The rise of Suguna Vilas Sabha was linked to the dynamic laywer-turned-playwright Rao Bahadur Pammal Sambanda Mudaliar.
It is an accepted fact that The Music Academy pioneered the December Music Festival in 1927. But 12 years prior to this, the Suguna Vilasa Sabha (SVS), founded in 1891, ushered in the concept of a cultural festival in December, when, to celebrate its silver jubilee year, it organised the staging of 45 plays during the month.
Founded on July 1, 1891, SVS had certain tenets – its members had to be men and University graduates at that! The stage curtains featured the Senate House to indicate the educational status of the members. Men enacted all the female roles. Among the leading lights of the SVS was Rao Bahadur Pammal Sambanda Mudaliar, one of the original seven signatories to its founding.
Under its auspices he was to emerge as a playwright, better known today in this capacity than as a lawyer, which he was by profession. He wrote 94 plays during his long association with the SVS besides translating several from other languages. Many members were from the legal fraternity and at one time, it was said that if anyone wanted to become a Judge, he needed to be an SVS member. Pammal Sambanda Mudaliar became Judge of the Small Causes Court.
At the VP Hall, which became its venue and later its home, the SVS presented new ideas and innovations, many of them attempted for the first time in Madras. The first Tamil tragedy, the introduction of an intermission in Tamil plays and the first hosting of a fancy dress competition for Indians… the list is seemingly endless.
The early plays of the SVS lasted six hours, with the audience leaving at 3.30 a.m.! This was soon felt to be an impediment as most members and guests were government servants, professionals and businessmen who needed to report for work early the following day. The SVS pioneered the concept of evening shows when for the first time on October 21, 1906, the play ‘Kaadalar Kangal’ was staged at the VP Hall within three hours, beginning at 6 p.m. This soon became the norm and when cinema came to Madras, it followed the same timings.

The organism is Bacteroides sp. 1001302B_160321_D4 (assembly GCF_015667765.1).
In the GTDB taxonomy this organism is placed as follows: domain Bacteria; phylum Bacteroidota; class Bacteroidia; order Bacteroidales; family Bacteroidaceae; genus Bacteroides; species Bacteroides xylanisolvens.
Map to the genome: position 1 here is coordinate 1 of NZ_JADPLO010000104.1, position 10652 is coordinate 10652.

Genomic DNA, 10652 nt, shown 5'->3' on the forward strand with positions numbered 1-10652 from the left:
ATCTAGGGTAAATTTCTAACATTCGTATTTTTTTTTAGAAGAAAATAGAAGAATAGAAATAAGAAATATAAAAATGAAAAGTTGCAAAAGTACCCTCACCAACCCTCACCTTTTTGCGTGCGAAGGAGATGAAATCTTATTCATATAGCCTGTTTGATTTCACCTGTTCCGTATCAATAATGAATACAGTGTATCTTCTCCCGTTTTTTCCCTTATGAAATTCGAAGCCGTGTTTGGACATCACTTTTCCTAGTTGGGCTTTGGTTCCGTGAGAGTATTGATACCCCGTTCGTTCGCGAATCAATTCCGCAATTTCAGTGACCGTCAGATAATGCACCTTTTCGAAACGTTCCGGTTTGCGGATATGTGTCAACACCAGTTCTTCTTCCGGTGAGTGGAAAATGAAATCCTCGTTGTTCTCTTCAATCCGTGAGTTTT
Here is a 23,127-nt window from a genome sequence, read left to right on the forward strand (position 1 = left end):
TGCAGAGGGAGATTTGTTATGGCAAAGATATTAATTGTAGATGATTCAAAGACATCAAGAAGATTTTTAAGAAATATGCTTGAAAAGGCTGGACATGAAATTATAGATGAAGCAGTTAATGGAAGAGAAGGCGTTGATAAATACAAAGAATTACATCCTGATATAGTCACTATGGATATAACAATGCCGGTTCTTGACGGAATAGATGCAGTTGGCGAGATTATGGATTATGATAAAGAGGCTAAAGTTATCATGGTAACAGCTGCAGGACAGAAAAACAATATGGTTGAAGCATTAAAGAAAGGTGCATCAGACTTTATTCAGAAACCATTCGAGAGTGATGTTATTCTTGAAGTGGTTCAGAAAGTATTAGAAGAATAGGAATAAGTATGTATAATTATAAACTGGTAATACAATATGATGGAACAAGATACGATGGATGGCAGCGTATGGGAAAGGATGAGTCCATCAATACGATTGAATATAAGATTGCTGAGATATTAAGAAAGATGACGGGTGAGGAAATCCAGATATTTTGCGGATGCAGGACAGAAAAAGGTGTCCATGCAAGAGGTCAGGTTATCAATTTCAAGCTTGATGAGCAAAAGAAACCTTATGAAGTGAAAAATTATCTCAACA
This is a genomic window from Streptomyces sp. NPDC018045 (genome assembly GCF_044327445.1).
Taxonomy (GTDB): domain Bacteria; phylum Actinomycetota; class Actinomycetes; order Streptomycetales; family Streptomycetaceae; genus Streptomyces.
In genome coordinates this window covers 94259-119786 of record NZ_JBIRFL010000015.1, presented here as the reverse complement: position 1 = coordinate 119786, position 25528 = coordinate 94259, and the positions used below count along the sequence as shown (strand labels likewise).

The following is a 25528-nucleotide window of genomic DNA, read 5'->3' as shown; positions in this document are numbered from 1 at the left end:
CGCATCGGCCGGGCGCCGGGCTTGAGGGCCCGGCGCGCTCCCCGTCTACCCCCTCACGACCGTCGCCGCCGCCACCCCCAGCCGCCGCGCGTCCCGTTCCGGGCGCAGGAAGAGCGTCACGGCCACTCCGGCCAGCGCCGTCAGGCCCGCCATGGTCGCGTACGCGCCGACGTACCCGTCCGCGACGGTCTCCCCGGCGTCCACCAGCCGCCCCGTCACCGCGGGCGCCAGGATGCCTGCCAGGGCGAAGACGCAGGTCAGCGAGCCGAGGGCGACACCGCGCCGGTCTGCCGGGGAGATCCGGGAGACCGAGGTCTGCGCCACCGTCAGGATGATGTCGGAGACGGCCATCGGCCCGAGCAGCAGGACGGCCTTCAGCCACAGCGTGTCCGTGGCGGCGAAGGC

Several of the SVS plays were to become successful films – ‘Manohara’ and ‘Sarangadhara’ being just two. In 1902, the SVS had to bail out the VP Hall itself for the building was constructed with what was thought to be a monetary gift from the Maharajah of Vizianagaram which later transpired to be a loan. The SVS staged ‘Virumbiya Vithame,’ which was inspired by Shakespeare’s ‘As You Like It.’ An interesting fall out of this play was that the SVS began translating and re-working on several of Shakespeare’s plays to suit an oriental setting. Arising out of this came plays such as ‘Jwalita Ramanan’ (Romeo and Juliet), ‘Vaanipuratthu Vanikan’ (The Merchant of Venice), ‘Sarasangi’ (Cymbeline) and ‘Amaladityan’ (Hamlet). In 1905, the SVS began the practice of celebrating Shakespeare Day at VP Hall. This gradually expanded into a Shakespeare Week, with the increasing crowds necessitating an outdoor staging of the plays. A stage was put up at the tennis courts at the rear of VP Hall and the plays were enacted there.
VP Hall became home to the SVS in 1902 when the latter began renting a small room on the Western side of the Hall. By this time, the SVS was also blossoming as a social club, providing cards and reading room facilities. Gradually, the SVS expanded its occupation of the VP Hall.
By 1915, the SVS had begun to outgrow the VP Hall. Funds had been systematically set aside since 1900 for the purchase of a suitable plot of land which, in Sambanda Mudaliar’s words, “would accommodate an auditorium at least six times the size of VP Hall.” The Government agreed to lease the Napier Park (present May Day Park) for this purpose and on January 31, 1925, the foundation stone was laid for this by T.V. Seshagiri Iyer. Within three years, the stone was back in VP Hall, Napier Park being found unsuitable for the purpose. Money continued to accumulate, with performances in the mofussil, Colombo and Bangalore being particularly remunerative. Ten years later, Pitty Tyagaraya Buildings on Mount Road, which belonged to the Justice Party and which was keen on selling following its decline, were negotiated and purchased for Rs. 95,000.
The SVS finally had a new home but its theatre days ended soon thereafter. The space earmarked at the front for a theatre became Plaza, a cinema house that was later demolished. Today, the organization is a Sabha in name and in reality, a social club. Its office-bearers however still retain designations such as Tamil/Telugu Conductor, a throwback to the days when the Sabha was active in theatre.